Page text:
A citizen of the United States is a native-born, foreign-born, or naturalized person who owes allegiance to the United States and who is entitled to its protection. In addition to the naturalization process, the United States recognizes the U.S. citizenship of individuals according to two fundamental principles: jus soli, or right of birthplace, and jus sanguinis, or right of blood.
Contact a U.S. Immigration Law Expert Today
General Naturalization Requirements:
Age: The law states that in order to file a naturalization application, the applicant must be at least 18 years old.
Residency: The applicant must be a LPR (lawful permanent resident - i.e., green card holder — exception is if he or she served in war for the U.S) in accordance with the immigration laws. Individuals who have legal permanent status will be asked to produce an I-551, Alien Registration Receipt Card, as proof of their status.
Residence and Physical Presence: The applicant is eligible to file for naturalization if, immediately before the filing, he or she:
- has been lawfully admitted for permanent residence (see above);
- has been living continuously as a LPR in the U.S. for at least 5 years prior to filing without an absence from the United States of more than one year (single absence);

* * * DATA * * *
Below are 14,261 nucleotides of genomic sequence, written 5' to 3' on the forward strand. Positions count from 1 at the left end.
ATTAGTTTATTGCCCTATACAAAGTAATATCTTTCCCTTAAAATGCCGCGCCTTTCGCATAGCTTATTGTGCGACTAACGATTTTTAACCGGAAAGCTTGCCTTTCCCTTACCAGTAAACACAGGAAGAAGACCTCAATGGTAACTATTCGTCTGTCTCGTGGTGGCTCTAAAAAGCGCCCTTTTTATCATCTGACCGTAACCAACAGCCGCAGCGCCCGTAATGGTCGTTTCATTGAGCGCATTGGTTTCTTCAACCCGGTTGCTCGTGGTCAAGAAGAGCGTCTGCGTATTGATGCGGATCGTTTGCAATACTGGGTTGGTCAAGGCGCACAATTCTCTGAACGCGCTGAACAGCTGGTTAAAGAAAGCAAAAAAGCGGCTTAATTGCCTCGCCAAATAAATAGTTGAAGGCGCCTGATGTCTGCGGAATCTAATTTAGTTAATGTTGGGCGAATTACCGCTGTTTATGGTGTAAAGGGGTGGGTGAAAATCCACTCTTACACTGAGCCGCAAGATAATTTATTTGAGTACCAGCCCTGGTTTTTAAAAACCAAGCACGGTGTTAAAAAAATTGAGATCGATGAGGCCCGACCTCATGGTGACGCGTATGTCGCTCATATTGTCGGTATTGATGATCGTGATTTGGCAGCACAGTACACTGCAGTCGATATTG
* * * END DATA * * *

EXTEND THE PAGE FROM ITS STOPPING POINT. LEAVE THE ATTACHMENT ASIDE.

- has been physically present in the United States for at least 30 months out of the previous five years (absences of more than six months but less than one year shall disrupt the applicant's continuity of residence unless the applicant can prove that he or she did not abandon his or her residence during such period): and
- has resided within a state or district for at least three months.
Good Moral Character: The applicant must generally show that he or she has been a person of good moral character for the statutory period (typically five years or three years if married to a U.S. citizen or one year for Armed Forces expedite) prior to filing for naturalization. The applicant is permanently barred from naturalization if he or she has ever been convicted of murder, or of an aggravated felony as defined in section 101(a) (43) of the Act on or after November 29, 1990. During the statutory period those who indulge in habitual, heavy drinking; practice polygamy; willfully fail to support their dependents; have been confined to penal institutions; among other such acts, cannot be regarded as a person of good moral character and thus may be also barred from naturalization.
Nevertheless, an applicant must disclose all the relevant facts to the Service, including his or her entire criminal history, regardless of the fact that this history could disqualify him or her under the enumerated provisions.
Attachment to the Constitution: The applicant must show that he or she is attached to the principles of the Constitution of the United States.
Language: Applicants for naturalization must be able to read, write, speak, and understand words in ordinary usage in the English language. However some applicants are exempt from this requirement. They are those who on the date of filing:
- have been residing in the United States subsequent to a LPR status for periods totaling 15 years or more and are over 55 years of age;